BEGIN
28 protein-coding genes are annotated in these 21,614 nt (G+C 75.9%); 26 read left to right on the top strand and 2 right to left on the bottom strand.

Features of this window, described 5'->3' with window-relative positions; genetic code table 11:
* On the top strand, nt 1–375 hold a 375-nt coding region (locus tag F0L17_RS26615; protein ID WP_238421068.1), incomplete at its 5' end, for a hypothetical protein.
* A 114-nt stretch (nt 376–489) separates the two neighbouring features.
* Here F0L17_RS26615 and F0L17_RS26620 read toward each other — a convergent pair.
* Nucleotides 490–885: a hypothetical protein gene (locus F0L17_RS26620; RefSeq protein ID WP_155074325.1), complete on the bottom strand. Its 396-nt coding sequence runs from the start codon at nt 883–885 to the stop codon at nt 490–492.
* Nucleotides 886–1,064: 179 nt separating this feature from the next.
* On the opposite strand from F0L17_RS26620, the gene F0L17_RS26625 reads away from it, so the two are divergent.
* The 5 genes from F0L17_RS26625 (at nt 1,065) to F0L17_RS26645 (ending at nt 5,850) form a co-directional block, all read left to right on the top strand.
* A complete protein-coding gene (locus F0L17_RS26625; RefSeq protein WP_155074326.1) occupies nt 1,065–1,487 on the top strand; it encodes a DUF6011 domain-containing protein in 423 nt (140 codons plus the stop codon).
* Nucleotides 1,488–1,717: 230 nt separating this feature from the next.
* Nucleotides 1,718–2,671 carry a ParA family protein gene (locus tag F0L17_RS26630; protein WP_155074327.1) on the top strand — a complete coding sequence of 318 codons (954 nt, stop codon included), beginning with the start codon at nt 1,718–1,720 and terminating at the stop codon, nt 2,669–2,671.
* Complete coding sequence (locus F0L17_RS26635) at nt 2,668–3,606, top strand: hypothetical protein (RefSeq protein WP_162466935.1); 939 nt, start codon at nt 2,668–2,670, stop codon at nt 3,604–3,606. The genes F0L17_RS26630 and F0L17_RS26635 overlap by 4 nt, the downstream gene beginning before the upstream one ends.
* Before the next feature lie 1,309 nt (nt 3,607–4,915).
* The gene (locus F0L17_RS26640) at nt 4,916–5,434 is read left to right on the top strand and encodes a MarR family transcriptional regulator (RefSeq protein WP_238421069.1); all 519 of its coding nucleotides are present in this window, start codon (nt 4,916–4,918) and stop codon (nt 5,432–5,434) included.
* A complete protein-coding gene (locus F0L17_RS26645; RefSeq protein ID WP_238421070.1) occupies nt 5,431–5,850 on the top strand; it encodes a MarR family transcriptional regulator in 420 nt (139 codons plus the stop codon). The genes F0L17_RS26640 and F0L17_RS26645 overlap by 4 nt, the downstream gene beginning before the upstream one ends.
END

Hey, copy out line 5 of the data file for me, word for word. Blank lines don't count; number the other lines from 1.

* Here F0L17_RS26615 and F0L17_RS26620 read toward each other — a convergent pair.